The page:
Articles tagged with: log book

Elephants and the Moon: Unexpected Wiltshire

on Tuesday, 30 July 2019. Posted in Archives, History Centre

One of the many joys of our archive is how it encompasses not only the county’s history – its people and places – but also world events as witnessed and experienced by Wiltshire folk through the centuries.

Each year I am in the privileged position of being able to take young historians on an archival journey round the world thanks to the extensive collections held by Wiltshire and Swindon Archive. These youngsters come to the Wiltshire and Swindon History Centre for work experience and for a week they get to explore the archive and local studies collections, as well as learn about the work of the conservators, archaeologists, civil registration certificates team and business support staff.

During five weeks of work placements – this year we took 14 students from six schools –the archives have transported us through time and space. We have crossed continents and centuries, catching a glimpse of the ordinary and extraordinary lives of people from another time.

As Education Officer at the History Centre there are types of documents that I frequently use because they make great classroom resources – maps, photographs, diaries, personal letters, school log books. And then there are the topics for which we have excellent collections – Tudors, Victorians, canals and railways, the First and Second World Wars and the Cold War.

But with the arrival of work experience students I have the opportunity to explore the archives at a more leisurely pace and in broader terms – and I am always finding new things to look at or seeing familiar documents in a different way. A good example is Siegfried Sassoon’s February 1933 letter predicting war. This year was the third time I produced the document for students and it was as they were practicing their transcribing skills I finally made out a word that had been eluding me all this time – ‘entente’. It was so obvious that I’m slightly embarrassed to admit that I had not worked it out sooner.

Although we often begin by digging out documents related to topics being studied at GCSE and A-Level, the challenge is to find the more unusual and quirky among them that don’t always see the light of day but which take us on wonderfully unexpected journeys.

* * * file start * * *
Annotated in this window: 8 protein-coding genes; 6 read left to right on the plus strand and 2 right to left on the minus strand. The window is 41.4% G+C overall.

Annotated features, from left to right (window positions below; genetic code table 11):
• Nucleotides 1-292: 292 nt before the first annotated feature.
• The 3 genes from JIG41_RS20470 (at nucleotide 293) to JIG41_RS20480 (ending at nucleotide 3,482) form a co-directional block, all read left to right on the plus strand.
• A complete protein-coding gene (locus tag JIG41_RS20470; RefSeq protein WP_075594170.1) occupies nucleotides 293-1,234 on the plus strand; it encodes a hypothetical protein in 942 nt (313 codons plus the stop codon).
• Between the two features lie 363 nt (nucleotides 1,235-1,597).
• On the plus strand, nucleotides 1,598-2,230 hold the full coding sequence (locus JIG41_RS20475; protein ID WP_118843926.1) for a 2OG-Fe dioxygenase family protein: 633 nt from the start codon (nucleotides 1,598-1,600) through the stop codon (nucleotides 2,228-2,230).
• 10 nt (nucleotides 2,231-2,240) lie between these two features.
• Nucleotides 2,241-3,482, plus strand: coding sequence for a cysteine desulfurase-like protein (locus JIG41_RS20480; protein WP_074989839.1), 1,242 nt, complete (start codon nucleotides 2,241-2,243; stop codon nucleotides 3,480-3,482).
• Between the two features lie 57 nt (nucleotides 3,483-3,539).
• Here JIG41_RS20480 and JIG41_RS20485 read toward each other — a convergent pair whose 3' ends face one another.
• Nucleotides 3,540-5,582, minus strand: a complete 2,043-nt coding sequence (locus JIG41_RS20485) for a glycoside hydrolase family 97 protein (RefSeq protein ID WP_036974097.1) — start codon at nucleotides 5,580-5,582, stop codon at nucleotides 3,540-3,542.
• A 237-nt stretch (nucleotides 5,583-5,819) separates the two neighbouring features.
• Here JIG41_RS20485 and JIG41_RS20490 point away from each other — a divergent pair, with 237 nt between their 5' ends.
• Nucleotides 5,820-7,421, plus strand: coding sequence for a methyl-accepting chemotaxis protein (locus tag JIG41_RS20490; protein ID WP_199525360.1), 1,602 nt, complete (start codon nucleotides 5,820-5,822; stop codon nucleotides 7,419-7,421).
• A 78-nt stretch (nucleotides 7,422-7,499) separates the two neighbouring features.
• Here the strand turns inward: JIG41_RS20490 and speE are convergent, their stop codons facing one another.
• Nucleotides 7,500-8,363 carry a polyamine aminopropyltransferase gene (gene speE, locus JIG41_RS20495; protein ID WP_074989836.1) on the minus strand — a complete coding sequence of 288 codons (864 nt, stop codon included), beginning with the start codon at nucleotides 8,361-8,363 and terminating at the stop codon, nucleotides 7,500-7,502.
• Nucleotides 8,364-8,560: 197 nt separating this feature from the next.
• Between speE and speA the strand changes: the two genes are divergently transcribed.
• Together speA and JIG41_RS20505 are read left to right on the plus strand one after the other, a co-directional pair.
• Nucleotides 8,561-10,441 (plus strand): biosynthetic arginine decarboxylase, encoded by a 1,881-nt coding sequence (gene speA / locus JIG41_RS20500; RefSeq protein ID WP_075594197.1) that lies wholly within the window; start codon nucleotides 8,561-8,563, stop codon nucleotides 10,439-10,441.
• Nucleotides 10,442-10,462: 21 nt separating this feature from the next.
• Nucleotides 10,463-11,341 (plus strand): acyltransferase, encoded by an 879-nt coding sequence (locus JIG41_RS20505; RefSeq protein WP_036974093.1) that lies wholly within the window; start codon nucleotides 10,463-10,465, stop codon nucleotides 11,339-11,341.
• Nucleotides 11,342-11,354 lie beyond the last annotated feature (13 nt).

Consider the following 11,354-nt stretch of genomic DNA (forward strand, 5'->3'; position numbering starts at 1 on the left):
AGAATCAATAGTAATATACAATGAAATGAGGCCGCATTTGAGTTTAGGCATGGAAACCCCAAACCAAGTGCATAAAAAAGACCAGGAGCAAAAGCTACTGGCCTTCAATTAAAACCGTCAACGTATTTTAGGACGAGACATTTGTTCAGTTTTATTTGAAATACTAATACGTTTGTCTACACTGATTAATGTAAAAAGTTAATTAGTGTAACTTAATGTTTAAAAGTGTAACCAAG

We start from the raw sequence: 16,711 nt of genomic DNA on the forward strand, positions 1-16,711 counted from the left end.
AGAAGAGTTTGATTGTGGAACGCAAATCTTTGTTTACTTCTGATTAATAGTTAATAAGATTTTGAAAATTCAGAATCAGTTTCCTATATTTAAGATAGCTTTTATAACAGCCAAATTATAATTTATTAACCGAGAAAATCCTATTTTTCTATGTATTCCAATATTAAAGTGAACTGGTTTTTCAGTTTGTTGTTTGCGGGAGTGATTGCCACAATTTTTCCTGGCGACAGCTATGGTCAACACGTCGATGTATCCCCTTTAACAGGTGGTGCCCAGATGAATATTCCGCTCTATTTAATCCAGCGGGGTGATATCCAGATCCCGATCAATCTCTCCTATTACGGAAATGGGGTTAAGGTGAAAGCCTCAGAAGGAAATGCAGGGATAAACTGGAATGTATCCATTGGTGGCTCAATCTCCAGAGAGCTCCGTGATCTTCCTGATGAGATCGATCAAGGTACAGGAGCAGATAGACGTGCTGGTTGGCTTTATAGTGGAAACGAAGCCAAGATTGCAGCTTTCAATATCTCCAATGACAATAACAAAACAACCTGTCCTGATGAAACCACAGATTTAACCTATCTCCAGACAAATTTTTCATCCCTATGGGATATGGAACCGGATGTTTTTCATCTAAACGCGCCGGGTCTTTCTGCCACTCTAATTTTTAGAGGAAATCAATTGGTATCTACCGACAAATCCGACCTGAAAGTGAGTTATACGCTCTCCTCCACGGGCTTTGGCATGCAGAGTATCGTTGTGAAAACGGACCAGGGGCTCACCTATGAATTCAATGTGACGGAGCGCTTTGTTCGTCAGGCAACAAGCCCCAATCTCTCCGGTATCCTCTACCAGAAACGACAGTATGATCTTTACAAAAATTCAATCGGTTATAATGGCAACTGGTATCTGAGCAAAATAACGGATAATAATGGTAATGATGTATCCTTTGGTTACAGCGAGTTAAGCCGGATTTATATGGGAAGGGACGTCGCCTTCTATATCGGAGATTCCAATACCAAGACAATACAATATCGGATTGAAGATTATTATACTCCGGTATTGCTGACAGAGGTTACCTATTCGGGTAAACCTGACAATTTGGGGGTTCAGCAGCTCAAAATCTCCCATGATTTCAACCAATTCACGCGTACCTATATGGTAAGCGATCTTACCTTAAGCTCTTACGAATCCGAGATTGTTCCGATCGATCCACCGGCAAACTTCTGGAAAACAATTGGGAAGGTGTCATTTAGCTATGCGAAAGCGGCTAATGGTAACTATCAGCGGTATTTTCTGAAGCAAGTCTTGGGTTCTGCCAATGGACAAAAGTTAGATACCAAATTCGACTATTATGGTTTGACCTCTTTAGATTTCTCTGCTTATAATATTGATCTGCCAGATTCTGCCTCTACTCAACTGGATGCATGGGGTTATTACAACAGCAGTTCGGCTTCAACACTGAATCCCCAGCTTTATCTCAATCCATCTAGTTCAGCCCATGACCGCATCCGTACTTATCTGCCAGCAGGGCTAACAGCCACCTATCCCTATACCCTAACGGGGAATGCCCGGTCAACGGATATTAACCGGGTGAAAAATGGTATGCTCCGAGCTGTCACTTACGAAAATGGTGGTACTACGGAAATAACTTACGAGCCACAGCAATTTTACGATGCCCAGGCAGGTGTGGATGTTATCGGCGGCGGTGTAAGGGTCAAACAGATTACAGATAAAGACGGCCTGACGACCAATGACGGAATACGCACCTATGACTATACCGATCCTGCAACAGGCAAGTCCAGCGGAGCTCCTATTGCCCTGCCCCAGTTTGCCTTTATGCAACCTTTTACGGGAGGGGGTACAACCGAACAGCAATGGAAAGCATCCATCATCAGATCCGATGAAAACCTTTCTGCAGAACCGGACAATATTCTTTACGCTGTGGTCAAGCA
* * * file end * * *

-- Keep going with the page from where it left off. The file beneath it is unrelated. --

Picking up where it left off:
One of the quirkiest set we produced this year concerned the gift of an elephant to Queen Charlotte (wife of George III) in 1794. Three letters (WSA 9/34/42) contain hints and allegations of an East India Company man, who acted as an intermediary in delivering the elephant, claiming back the cost of the animal despite it being a gift.

The East India Company is well documented across a number of significant collections within the Wiltshire and Swindon Archive, including archives from Wilton House, the Earls of Radnor (Longford Castle), the Seymour family (Dukes of Somerset), politician Walter Hume Long and the Money-Kyrle family.

But I was not expecting to find any further reference to elephants… Yet in the Lacock archive, among documents belonging to the Davenport family, is a cache of letters, invoices, receipts and company accounts detailing goods being shipped – including elephants’ teeth! (WSA 2664/3/2B/125 & 139 and WSA 2664/3/2D/79 et al.)

A Village Reunion

on Saturday, 22 July 2017. Posted in Wiltshire People, Wiltshire Places

Have you ever thought about investigating the history of your community but aren’t sure where to start? Why not organise a Reunion! This is something I first started in Horningsham in 1995 and 23 years later we are still going strong! It first began in 1994 when I wanted to mark the 150th anniversary of the rebuilding of our church. We held a special service with refreshments afterwards and it was a great success. Someone then had the idea of tracing as many people as we could find who had been baptised in the church, to invite them to a Reunion. Everyone who came enjoyed it so much that they asked if we could do it again the following year, when we chose marriage as our theme………

There are some key factors that will guarantee success. Food and drink is always a good ice breaker, so try and offer some nice treats to your guests. If they are travelling a long way it is good to offer lunch if you can. My experience is that once people sit down with friends over lunch, they are very happy to just sit and chat.

Old photographs are always popular and are a good way of stimulating conversation and memories. This will also encourage people to search through their own collections and find you something for next year. My best find was the year that I was given a photograph of the Royal School at Bath, who were evacuated to Longleat House during WWII. I couldn’t believe my luck and knew immediately that I had my theme for the next year (2008). Many villagers were on the picture as staff who helped look after the girls and I was put in touch with some former pupils who were still living locally and who offered to share their memories with me. This proved to be one of our most successful events.